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Scientists at the NEC Research Institute in Princeton have carried out an experiment in which a pulse of light appeared to emerge from a cloud of gas before it even entered.
If our fundamental understanding of cause and effect is not to be contradicted, the word "appeared" is crucial. Indeed, it's generally thought that information can't travel faster than a fixed speed, the speed of light in vacuum. (We know from Einstein's laws that no particles can travel faster than this speed.) So what exactly is going on here?
The experiment exploited the fact that a pulse of light of finite duration is necessarily the sum of an infinite number of waves of different frequencies. (This is a well-known theorem in physics, known as the bandwidth theorem.) These waves will be of various phases and frequencies. They interfere constructively in some places and destructively in others, to form the pulse.
In the NEC experiment, a light pulse was passed through a cell filled with a gas of caesium atoms, in which a region of "anomalous dispersion" was created using laser beams.
In such a region, the refraction undergone by a wave passing through depends on its original wavelength: shorter wavelength components of the light pulse become longer, and vice versa. As a result, the way in which the constituent wavelengths of the pulse interfere changes as the pulse passes through the region.
In this case, the constituent waves "rephase" so that the area of least interference - the peak of the pulse - is recreated well in front of its original position. What happens is that the forward rising edge of the light pulse travels into the caesium gas cell, experiences anomalous dispersion, and rephases so that in this part of the wave packet, where previously a lot of interference took place, now only a little takes place. It leaves the cell as a peak - before the original peak of the wave packet even enters!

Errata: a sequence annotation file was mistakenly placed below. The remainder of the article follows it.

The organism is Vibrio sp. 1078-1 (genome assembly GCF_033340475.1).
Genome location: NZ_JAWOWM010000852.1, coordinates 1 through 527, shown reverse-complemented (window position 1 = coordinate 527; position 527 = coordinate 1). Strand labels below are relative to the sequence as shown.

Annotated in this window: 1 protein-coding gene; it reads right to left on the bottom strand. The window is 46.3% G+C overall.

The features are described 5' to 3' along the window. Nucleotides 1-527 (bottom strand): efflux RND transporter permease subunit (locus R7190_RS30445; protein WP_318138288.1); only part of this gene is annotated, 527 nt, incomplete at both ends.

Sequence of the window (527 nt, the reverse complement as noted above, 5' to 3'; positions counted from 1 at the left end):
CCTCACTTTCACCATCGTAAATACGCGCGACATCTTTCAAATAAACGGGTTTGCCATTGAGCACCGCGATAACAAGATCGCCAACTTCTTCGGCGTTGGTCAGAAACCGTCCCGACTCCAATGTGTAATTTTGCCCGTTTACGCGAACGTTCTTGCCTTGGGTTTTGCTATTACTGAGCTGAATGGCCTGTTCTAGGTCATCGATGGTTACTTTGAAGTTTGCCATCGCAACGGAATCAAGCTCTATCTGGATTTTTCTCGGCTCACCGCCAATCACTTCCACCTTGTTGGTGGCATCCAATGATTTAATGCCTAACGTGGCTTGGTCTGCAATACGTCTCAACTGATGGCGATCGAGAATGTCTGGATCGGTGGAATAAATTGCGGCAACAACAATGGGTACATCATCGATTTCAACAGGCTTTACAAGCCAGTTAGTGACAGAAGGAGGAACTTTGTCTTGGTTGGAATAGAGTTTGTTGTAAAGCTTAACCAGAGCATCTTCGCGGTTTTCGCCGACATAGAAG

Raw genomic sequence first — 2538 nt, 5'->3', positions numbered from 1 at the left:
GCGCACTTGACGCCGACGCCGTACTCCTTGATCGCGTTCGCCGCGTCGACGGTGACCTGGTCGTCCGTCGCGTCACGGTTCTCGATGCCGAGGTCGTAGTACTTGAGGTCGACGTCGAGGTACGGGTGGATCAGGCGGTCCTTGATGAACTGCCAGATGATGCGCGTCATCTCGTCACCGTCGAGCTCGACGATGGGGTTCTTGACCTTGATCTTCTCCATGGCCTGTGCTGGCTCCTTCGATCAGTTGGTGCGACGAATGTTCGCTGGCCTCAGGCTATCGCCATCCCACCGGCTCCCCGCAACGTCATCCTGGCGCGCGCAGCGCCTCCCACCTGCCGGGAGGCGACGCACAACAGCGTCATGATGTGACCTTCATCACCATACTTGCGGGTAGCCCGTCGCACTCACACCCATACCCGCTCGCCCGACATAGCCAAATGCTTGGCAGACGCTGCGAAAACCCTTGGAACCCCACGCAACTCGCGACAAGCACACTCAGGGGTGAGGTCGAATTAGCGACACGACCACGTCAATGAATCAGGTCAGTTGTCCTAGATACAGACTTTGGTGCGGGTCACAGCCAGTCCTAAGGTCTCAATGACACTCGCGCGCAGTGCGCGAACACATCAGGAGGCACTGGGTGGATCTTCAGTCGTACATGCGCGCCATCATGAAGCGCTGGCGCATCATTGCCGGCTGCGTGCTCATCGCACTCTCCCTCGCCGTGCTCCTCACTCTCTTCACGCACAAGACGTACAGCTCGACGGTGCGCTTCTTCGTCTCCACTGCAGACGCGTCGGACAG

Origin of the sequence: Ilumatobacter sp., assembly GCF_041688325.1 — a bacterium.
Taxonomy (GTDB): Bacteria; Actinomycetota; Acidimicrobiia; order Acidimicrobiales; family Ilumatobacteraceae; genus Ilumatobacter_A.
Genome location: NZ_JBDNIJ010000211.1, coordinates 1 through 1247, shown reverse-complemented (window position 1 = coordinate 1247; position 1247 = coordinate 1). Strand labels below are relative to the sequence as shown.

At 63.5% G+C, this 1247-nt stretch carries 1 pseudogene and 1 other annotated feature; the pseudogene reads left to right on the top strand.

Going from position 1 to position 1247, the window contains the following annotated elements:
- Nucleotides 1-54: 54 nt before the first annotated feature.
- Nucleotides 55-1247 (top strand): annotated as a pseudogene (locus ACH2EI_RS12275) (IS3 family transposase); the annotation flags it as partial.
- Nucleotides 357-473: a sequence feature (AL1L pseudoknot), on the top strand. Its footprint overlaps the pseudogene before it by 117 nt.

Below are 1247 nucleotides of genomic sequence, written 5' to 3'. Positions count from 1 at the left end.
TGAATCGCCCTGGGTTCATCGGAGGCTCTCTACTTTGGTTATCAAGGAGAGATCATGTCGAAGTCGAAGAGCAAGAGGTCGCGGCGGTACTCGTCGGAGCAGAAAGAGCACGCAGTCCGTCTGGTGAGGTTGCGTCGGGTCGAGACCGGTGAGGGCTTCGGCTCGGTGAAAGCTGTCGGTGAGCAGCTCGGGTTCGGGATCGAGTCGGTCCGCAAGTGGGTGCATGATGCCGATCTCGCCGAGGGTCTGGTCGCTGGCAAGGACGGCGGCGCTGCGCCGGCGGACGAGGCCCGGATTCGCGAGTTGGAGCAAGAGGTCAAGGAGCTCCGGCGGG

In the NEC experiment, the peak was seen exiting the cell 60 nanoseconds before entering - which sounds like an extremely short time gain, until you put it in context. The light pulse would have taken only 0.2 nanoseconds to travel the width of the cell in a vacuum, so comparatively speaking, the time gain was very large.
Group and phase velocities
We can distinguish between the speed of the light pulse, or "wave packet" as the ensemble of waves making up the pulse is sometimes known, and the speed of the individual waves in the packet. The first is called the group velocity, the second the phase velocity.
You can see the difference between group and phase velocity when you drop a pebble into a pond. The pebble creates a ring which moves outwards, slower than the actual ripples which make up the ring. The group velocity is the speed at which the ring expands, whereas the phase velocity is the velocity of the invidual ripples making up the ring. There is a nice applet demonstrating the difference on the University of Virginia's website.
In a vacuum the phase and group velocities are the same for light, so as far as the speed at which a light pulse travels is concerned there is no particular need to distinguish between the two. But when a light pulse travels through a highly charged or dispersive medium, the two can differ. In normal dispersive media (such as in glass), the group velocity is slower than the phase velocity, and is the speed at which information can be transmitted. The NEC experiment shows faster-than-light group velocity. But since in the anomalous region the group velocity is faster than the phase velocity, it is no longer equal to the speed of information transfer.
There is a slightly more detailed and very clear explanation of group and phase velocities, and their significance for this kind of experiment, on Kevin Brown's excellent maths pages.
In short - and in spite of appearances - no energy or information has travelled faster than the speed of light in vacuum. Rather, the anomalous region has rephased components already present in the rising edge of the signal, but well ahead of the peak, to recreate the peak ahead of its original position.
Although the experiment doesn't show us how to move back in time, such an effect might be helpful in speeding up signalling in electronic circuits. Lijun Wang, who performed the experiment with colleagues Alexander Kuzmich and Arthur Dogariu, has applied for a patent. The full consequences of the experiment are not yet understood, and research continues.